All the pretty horses


Tap Water

Where I was raised as a boy in rural Alaska, during the late seventies & eighties, the outer limits of civilization lay somewhere many leagues behind our back yard. We lived a subsistence lifestyle, with little in the way of luxury, or even basic creature comforts–seventy miles from the nearest highway (or to be more precise, seventy miles from the nearest “landing”), our source of transportation was a flat-bottomed river boat during the summer, and a dog team by winter.

We did not have electricity, indoor plumbing, or running water. If we wanted to eat it, read it, or otherwise consume it, “it” had to be hauled from somewhere by one of the aforementioned vehicles. That means we didn’t watch a lot of television, listen to a lot of radio, play a lot (any) of video games.

The sound of Dad’s 7mm magnum punching a hole in the sound barrier meant that something had just died, and that we were all going to eat.

I grew up with a solid appreciation for how thin the barrier between having things, and not having things, really is.

Few people who live on a highway system with instant access to power, water, internet, and food have an idea how good they really have it, and what it would be like if it were all suddenly taken away from them; no real appreciation for the civilized world they inhabit, or the wilderness patiently waiting just on the other side of that fragile veil.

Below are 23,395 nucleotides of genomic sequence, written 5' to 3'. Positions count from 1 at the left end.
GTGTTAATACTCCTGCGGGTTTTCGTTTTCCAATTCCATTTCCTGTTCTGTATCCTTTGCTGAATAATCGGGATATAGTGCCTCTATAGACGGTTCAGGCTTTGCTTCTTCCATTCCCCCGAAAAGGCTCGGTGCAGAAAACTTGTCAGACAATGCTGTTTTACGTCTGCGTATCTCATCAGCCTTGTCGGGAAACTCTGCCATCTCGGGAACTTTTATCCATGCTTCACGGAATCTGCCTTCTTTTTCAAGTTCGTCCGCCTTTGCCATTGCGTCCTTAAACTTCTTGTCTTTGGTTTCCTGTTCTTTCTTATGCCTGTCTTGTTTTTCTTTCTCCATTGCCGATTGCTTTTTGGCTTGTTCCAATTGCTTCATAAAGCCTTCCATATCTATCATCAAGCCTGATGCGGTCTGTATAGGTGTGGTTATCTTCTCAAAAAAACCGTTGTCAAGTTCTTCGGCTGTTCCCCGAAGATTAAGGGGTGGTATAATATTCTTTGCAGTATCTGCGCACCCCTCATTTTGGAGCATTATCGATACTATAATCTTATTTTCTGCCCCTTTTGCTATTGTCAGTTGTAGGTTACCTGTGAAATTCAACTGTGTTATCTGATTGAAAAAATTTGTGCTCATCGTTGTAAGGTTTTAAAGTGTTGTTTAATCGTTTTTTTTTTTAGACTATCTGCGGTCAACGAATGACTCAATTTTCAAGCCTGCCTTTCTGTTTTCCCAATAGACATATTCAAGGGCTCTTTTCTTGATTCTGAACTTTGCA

That wilderness is a question as much as it is a place. A very simple question, but also a very powerful one. The question is this: if the electricity were turned off, would you know how to turn it back on?

My current writing project is a novel titled The Book of Ten, and within its covers I describe the true consequence of not having a firm answer to that query.

Thanks for tuning in–more to follow…

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4 Responses to “All the pretty horses”

  1. I love this! I never lived that far off the grid, but I do know what your dad’s 7mm sounds like:) Being capable of surviving if the power is shut off is never far from my mind.
    Barrie

    • I’m so glad we’ve managed to stay connected over the years, Barrie! I saw your FB post a week or so ago about working at Sheep Creek Lodge for Jeff & PJ and it really brought back some memories…

  2. Back in my twenties I did get a taste of this kind of life, not living off the grid, but living in a tent for months with no running water, clearing land of 30 trees (my husband and I each had our own chain saw), building my own home, coming home from work to cut down a tree for wood to heat the home that night, living from paycheck to paycheck, going without grocery shopping for months and getting the shakes standing in line wondering if I would have enough money for groceries when I did go. In no way does it compare to your life growing up but those eight years taught me to never take anything for granted; to be appreciative. I would like to think that I am ready if the electricity goes off–food, water, shelter, heat, light but definietly no way to turn it back on. Having parents that grew up in the Depression is an advantage but I need a generator, fuel and some way to commuicate with the outside world. Thanks again, Jason, for cranking up my brain cells.

    • Oh, I think it compares to my story, only a slight difference of degree, Margie. The scene you’re describing is pretty incredible, and one few people can fully appreciate who’ve grown up & lived in “town” for their entire lives. Thank you for sharing your story with us 🙂

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